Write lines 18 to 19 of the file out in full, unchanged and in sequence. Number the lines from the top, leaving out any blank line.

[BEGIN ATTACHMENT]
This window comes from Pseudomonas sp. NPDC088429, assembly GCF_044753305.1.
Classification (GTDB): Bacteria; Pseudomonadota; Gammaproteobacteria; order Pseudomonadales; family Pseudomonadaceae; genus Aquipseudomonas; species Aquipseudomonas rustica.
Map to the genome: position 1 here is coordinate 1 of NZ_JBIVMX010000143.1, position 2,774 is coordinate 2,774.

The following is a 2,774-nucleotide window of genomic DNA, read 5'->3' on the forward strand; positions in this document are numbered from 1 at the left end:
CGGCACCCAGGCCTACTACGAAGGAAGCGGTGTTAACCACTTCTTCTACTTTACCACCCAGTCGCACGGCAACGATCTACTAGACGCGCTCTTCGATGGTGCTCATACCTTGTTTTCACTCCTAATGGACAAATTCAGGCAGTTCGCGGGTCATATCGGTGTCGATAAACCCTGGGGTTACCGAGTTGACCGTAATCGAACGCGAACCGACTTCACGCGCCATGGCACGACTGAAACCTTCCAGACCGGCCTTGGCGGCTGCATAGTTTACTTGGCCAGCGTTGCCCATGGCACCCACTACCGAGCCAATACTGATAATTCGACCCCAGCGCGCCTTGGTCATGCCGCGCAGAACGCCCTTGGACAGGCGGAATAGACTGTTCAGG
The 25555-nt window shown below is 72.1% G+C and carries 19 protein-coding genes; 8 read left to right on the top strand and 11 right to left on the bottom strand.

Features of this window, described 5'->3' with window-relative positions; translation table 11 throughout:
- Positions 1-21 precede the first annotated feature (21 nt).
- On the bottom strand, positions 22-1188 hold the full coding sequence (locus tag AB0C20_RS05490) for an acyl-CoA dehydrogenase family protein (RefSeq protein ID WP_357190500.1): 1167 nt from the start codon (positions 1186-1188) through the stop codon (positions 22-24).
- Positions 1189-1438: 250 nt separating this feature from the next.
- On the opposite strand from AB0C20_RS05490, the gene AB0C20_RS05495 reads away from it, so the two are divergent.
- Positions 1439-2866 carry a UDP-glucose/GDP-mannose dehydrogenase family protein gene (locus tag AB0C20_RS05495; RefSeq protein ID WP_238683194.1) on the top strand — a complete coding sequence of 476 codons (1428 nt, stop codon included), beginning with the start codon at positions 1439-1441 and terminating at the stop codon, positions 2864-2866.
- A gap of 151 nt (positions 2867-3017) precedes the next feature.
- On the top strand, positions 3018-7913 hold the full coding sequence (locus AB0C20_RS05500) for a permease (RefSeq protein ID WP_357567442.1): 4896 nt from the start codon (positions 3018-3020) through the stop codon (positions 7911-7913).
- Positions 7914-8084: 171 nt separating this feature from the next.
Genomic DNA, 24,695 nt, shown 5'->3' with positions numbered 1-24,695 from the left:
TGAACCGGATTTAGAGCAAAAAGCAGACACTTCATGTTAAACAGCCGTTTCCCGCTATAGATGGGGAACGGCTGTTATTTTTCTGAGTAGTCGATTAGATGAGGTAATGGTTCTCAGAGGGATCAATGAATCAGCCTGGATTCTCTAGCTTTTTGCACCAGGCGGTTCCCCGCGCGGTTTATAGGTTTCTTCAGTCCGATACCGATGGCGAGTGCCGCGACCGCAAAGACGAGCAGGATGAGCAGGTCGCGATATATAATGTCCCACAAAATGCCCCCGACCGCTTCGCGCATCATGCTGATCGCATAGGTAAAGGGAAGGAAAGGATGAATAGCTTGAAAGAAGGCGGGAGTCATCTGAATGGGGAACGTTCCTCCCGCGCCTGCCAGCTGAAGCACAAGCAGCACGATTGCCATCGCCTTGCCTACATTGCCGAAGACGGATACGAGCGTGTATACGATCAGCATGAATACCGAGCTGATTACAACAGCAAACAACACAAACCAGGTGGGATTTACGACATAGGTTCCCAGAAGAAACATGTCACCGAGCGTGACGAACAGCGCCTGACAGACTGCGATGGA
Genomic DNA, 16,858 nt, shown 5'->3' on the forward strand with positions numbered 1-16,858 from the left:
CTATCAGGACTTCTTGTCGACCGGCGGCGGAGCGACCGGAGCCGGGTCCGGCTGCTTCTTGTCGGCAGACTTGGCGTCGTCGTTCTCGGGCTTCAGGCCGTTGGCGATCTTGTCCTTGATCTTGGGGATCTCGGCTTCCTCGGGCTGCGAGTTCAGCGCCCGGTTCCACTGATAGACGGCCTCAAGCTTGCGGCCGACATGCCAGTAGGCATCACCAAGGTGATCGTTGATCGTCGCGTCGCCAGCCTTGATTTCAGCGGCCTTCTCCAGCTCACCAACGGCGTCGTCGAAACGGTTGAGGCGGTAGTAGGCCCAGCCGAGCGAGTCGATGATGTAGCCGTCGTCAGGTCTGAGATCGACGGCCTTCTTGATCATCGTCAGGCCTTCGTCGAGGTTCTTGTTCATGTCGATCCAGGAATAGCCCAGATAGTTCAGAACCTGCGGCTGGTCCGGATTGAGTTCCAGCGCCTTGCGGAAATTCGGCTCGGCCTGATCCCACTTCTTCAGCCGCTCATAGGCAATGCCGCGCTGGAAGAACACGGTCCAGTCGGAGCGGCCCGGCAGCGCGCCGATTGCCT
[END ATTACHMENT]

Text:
Genomic DNA, 16,858 nt, shown 5'->3' on the forward strand with positions numbered 1-16,858 from the left:
CTATCAGGACTTCTTGTCGACCGGCGGCGGAGCGACCGGAGCCGGGTCCGGCTGCTTCTTGTCGGCAGACTTGGCGTCGTCGTTCTCGGGCTTCAGGCCGTTGGCGATCTTGTCCTTGATCTTGGGGATCTCGGCTTCCTCGGGCTGCGAGTTCAGCGCCCGGTTCCACTGATAGACGGCCTCAAGCTTGCGGCCGACATGCCAGTAGGCATCACCAAGGTGATCGTTGATCGTCGCGTCGCCAGCCTTGATTTCAGCGGCCTTCTCCAGCTCACCAACGGCGTCGTCGAAACGGTTGAGGCGGTAGTAGGCCCAGCCGAGCGAGTCGATGATGTAGCCGTCGTCAGGTCTGAGATCGACGGCCTTCTTGATCATCGTCAGGCCTTCGTCGAGGTTCTTGTTCATGTCGATCCAGGAATAGCCCAGATAGTTCAGAACCTGCGGCTGGTCCGGATTGAGTTCCAGCGCCTTGCGGAAATTCGGCTCGGCCTGATCCCACTTCTTCAGCCGCTCATAGGCAATGCCGCGCTGGAAGAACACGGTCCAGTCGGAGCGGCCCGGCAGCGCGCCGATTGCCT